Mearns: Ball State 'Uniquely Situated' to Help Muncie Schools

Posted: Updated:
Muncie Central High School is the only high school in the school district. Muncie Central High School is the only high school in the school district.

A bill that would turn over management authority of Muncie Community Schools to Ball State University will have to wait until next week for its next opportunity to be heard by the Senate Appropriations Committee. House Bill 1315, which has already been approved by the Indiana House and must receive a full Senate vote by March 6, would establish a seven-member board to govern MCS. During an interview on Inside INdiana Business with Gerry Dick, BSU President Geoffrey Mearns called the university "uniquely situated" to help the struggling school district. Mearns adds he has received a "very strong response" from the Muncie and Delaware County business community.

"(Employers have) recognized that they've had challenges," he said "to attract talent to their companies and they see this as a great opportunity to talk to those employees, those prospective candidates and tell them about the good things that are happening in Muncie. This is an opportunity to change that narrative." He expects Ball State and business leaders to become more engaged in related efforts like economic development and community revitalization, which Mearns says will go "hand-in-hand" with boosting the school system and the city as a whole.

MCS has faced challenges for years on several fronts, including declining enrollment. In December, the state's Distressed Unit Appeal Board agreed to take over financial and academic functions of the district.

If the bill receives state approval, the Ball State Board of Trustees would have to sign-off on it before it could be put into motion by as early as July 1. The proposed legislation would set up a new scenario in Indiana: a university overseeing an entire local school district. Mearns says provisions in the bill call for a two-year period to develop the plan that would create "a community solution" through input from local stakeholders.

  • Perspectives

    • Employers Are Key to Improving Healthcare

      It's no longer news that American healthcare is broken. In the U.S., we spend more than $3 trillion a year on healthcare - more than any other developed nation - yet we are in overall poorer health than similarly developed countries. But dealing with healthcare's myriad issues isn't the only challenge facing business owners and employers. They're also grappling with how to attract and retain a shrinking supply of employees.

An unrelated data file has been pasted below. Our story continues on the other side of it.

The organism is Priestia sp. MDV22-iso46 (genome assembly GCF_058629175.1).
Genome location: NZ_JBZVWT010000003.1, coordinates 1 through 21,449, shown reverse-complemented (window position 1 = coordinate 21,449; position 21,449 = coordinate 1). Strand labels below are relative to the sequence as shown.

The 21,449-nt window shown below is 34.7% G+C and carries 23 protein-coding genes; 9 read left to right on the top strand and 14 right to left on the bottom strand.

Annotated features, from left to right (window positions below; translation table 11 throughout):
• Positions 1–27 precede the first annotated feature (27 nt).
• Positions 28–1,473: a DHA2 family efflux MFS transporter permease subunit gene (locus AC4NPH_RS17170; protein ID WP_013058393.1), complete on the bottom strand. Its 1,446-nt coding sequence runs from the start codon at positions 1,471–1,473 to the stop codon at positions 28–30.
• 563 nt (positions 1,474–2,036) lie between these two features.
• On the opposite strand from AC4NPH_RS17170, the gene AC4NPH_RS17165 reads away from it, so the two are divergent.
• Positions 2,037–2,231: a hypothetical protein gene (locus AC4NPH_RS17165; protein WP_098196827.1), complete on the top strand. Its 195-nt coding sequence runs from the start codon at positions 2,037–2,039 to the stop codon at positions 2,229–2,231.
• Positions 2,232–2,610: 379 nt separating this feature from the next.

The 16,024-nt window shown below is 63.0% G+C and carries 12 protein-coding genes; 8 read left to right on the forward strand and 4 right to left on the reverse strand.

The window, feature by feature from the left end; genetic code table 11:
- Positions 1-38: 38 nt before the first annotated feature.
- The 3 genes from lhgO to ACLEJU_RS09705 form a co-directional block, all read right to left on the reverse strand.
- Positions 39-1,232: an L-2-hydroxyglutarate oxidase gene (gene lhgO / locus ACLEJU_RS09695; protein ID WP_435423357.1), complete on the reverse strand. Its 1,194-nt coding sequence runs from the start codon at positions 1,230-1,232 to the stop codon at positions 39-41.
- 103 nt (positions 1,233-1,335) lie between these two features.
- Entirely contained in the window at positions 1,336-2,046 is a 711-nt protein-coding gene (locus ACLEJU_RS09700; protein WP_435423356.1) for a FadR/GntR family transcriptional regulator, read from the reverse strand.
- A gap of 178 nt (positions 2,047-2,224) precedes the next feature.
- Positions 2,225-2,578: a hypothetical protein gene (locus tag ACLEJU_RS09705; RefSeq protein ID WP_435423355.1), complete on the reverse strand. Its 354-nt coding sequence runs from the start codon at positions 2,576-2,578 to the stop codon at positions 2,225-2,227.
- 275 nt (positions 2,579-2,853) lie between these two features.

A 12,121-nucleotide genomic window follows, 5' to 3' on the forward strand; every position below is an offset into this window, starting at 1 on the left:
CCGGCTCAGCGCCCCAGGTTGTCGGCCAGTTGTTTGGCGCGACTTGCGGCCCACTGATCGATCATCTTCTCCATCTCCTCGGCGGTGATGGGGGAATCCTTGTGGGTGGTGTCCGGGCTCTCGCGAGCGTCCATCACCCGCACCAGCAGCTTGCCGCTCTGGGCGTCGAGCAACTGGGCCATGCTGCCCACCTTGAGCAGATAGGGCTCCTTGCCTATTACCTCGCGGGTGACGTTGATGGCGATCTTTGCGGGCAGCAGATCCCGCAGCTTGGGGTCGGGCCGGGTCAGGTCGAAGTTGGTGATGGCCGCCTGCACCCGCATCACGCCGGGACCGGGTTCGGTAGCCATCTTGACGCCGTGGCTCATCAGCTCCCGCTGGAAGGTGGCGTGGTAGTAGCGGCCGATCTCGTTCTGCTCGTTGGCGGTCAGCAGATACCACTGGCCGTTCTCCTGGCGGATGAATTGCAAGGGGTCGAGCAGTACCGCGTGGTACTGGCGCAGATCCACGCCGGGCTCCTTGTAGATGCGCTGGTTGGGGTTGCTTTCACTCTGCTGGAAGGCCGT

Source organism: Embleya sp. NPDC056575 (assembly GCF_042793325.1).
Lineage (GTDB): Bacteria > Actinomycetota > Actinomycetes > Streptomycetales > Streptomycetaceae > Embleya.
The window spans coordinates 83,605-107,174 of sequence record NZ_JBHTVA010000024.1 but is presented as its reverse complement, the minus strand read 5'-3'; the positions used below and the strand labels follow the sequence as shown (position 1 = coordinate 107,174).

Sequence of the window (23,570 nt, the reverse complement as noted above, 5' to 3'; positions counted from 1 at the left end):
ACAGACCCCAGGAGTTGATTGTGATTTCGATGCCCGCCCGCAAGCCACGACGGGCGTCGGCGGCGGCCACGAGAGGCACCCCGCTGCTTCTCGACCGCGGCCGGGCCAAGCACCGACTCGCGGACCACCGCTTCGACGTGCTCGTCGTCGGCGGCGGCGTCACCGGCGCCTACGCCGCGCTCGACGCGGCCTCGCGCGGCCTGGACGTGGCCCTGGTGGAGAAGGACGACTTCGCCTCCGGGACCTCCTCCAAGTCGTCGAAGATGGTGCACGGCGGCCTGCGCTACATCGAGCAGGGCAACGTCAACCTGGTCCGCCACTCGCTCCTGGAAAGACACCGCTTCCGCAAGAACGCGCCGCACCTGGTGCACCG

Company Name:
Confirm Email:
INside Edge
Morning Briefing
BigWigs & New Gigs
Life Sciences Indiana
Indiana Connections


  • Most Popular Stories

    • Angie's List Campus Re-Imagined as Creative 'Playground'

      A group of investors, many with previous ties Angie's List, has closed on the acquisition of the company's former corporate campus. The backers that make up the Fred Abel LLC investment group are led by former Angie's List Chief Executive Officer Bill Oesterle and include participants in Indiana, Massachusetts, North Carolina, New York and Ohio. Boston-based Aquent CEO John Chuang is an investor and says the vision is to "create something far more than office space."

    • (Image courtesy of Indiana Grown)

      Eskenazi, Indiana Grown to Outline Partnership

      Eskenazi Health and Indiana Grown will Monday detail a new partnership at Sidney & Louis Eskenazi Hospital in Indianapolis. The organizations are also hosting a "food networking event" allowing Indiana Grown members to connect with each other and local business owners. Eskenazi Health CEO Dr. Lisa Harris will discuss the partnership this weekend on Inside INdiana Business With Gerry Dick. Indiana Grown, which helps consumers find products grown, raised, produced...

    • $2.5B Coal-to-Diesel Plant Proposed in Dale

      An energy company is proposing a $2.5 billion coal-to-diesel facility in Spencer County. Riverview Energy Corp., which is based in Delaware and has a presence in New York, says the operation would eventually produce 4.8 million barrels of diesel fuel and 2.5 million barrels of naphtha, a liquid used as a solvent, a fuel and in plastics. President Gregory Merle says the facility would be the only one of its kind in the U.S. and is the company's most ambitious project yet.

    • AgriPark, New Jobs in Fishers Future

      The city of Fishers will partner with Brandywine Creek Farms to launch a 30-acre development focused on urban farming. During his State of the City address, Mayor Scott Fadness detailed plans for Fishers AgriPark, which will include crop fields, livestock, aquaponics, beehives and educational space. In today's address, Fadness also said to expect economic development announcements in the coming weeks involving $150 million in capital investment and hundreds of new jobs.

    • On-Air

      Find out when and where you can watch and listen to our reports.